The difference between Nick Saban's system and the spread or the run-and-shoot is that Saban's on-field schemes involve no gimmickry. 

The first sentence is really the one that I kept reading.  The new system or scheme could be referring to the new way to train for triathlon.  By this I'm referring to CrossFit.  I have no doubt that CrossFit will get me to become more fit, but it sure as shit won't make me a better triathlete.  You know how I become a better triathlete?  By riding my bike more, by running more and by swimming more.  Hitting a big tire with a sledge-hammer will make me a better what?  Tire hitter with a sledge-hammer but it won't make me a better triathlete.  Instead of looking for the short-cut to the result do the work.  Get on the bike for those 4-6 hour rides and embrace them.  Get the bike on the trainer and embrace the suck because it will pay off when you are at Mile 90 and mentally you are fatigued.  You will have something to fall back on because you did it already.

The article then goes on to discuss how Nick Saban has a grading system for each position.  How every player is graded and must fall within a certain guideline to even be considered as a recruit.  Here is the paragraph I am referring to:

While Saban has always surrounded himself with coaches whose X's and O's acumen allows them to make the right calls on game day -- just look at his budding coaching tree -- the true success of his system hinges on the selection of players and the way they are trained once they arrive on campus. That is why Saban's system can endure when schemes can't, and it is also why several programs have made big bets that it can be duplicated.

How does this pertain to triathlon?  He has a standard into which everything must fit.  The same is true for equipment as well as for selecting a training plan and/or coach.  If the equipment doesn't fit you could be facing injury which will derail your dreams.  If your coach is not right for you then you could be stalling your success before you even get to the finish line.  Make sure the bike is fit to you and not the other way around.  Test out the goggles in actual water and return them if they don't work.  Make sure you have your running shoes fitted properly at a running store and not at the nearest Dick's where the 17-year-old kid could give two rat's tails about how your feet will feel around Mile 22 of the marathon.  Take the time to invest in your equipment because this is an investment in yourself. I have seen lots of friends hire coach's and ultimately break up with them because the fit just wasn't there.  Just like equipment make sure that this investment is worth it for you.  Instead of just hiring a coach because somebody recommended them to you, do some research.  What are the coach's qualifications and I'm not just talking about being certified.  Does the coach have real world experience or is everything from a book?  Nothing wrong with that if that is what you want but regardless of what you choose make sure the fit is correct. These next two paragraphs speak volumes as to what it takes to complete an Ironman or any triathlon for that matter:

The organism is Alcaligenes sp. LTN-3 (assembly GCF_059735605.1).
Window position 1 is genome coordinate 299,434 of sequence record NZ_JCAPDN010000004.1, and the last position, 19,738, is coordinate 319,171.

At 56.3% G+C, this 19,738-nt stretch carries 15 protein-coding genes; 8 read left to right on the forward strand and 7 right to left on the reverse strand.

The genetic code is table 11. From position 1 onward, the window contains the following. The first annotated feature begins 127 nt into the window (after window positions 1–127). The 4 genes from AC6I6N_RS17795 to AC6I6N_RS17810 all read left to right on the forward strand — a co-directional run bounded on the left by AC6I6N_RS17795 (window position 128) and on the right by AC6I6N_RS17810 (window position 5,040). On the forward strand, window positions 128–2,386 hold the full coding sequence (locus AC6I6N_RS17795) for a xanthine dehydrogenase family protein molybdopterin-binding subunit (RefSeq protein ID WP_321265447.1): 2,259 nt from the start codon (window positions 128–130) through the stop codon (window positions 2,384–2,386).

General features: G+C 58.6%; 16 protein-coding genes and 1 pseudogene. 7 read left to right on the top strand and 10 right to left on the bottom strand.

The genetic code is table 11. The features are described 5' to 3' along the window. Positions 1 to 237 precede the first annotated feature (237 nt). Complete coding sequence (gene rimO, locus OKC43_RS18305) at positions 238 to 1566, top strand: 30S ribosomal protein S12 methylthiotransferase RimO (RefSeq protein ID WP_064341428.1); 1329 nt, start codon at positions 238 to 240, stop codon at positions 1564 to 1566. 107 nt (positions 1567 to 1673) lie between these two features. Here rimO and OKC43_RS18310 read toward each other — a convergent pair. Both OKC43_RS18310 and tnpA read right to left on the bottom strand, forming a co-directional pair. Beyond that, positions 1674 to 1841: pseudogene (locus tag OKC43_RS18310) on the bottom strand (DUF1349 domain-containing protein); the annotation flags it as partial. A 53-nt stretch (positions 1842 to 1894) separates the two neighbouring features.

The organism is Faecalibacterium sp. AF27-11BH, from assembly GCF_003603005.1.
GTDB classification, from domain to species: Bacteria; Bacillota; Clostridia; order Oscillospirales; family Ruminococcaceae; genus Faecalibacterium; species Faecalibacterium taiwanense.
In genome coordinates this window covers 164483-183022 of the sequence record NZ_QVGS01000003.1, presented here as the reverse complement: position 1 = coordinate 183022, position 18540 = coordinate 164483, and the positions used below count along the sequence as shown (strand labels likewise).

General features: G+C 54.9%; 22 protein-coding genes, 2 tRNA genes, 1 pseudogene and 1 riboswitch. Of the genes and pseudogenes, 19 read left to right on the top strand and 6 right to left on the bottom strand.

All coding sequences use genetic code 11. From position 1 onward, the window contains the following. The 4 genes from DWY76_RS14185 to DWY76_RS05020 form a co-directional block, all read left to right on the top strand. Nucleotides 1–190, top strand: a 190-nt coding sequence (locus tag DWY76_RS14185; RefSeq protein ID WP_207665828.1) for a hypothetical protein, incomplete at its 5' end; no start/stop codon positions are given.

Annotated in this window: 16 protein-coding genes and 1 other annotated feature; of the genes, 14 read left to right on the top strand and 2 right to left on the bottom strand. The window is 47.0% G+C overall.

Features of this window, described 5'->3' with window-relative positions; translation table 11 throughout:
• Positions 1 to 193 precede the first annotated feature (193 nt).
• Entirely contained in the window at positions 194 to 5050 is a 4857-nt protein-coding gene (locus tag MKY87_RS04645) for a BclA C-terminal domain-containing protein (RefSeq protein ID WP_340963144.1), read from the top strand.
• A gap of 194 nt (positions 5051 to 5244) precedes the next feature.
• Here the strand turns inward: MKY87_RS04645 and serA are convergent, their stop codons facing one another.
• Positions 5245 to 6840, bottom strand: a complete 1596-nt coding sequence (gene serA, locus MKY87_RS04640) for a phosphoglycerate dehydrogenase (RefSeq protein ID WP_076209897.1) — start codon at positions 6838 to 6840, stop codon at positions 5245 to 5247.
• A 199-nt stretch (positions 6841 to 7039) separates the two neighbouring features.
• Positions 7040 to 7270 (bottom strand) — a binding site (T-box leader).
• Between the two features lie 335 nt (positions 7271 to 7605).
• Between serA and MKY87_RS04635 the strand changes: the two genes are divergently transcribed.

"There was a belief there that who you are mattered in terms of how successful you were going to be or how you played." Having tutors and an academic adviser made staying eligible easier for the players, and it made for fewer academic headaches for James. By the time Saban took over at LSU, many major athletic programs had an academic-assistance unit -- a group of advisers, counselors and tutors that support athletes -- but he considered LSU's inadequate. 

Saban took note of the sign Belichick hung in the Browns' complex. It said do your job. Saban loved it because Belichick clearly defined the expectations for every employee in the organization.

Though it may come as a shock to many, Saban is more comfortable than most of his colleagues in admitting what he doesn't know.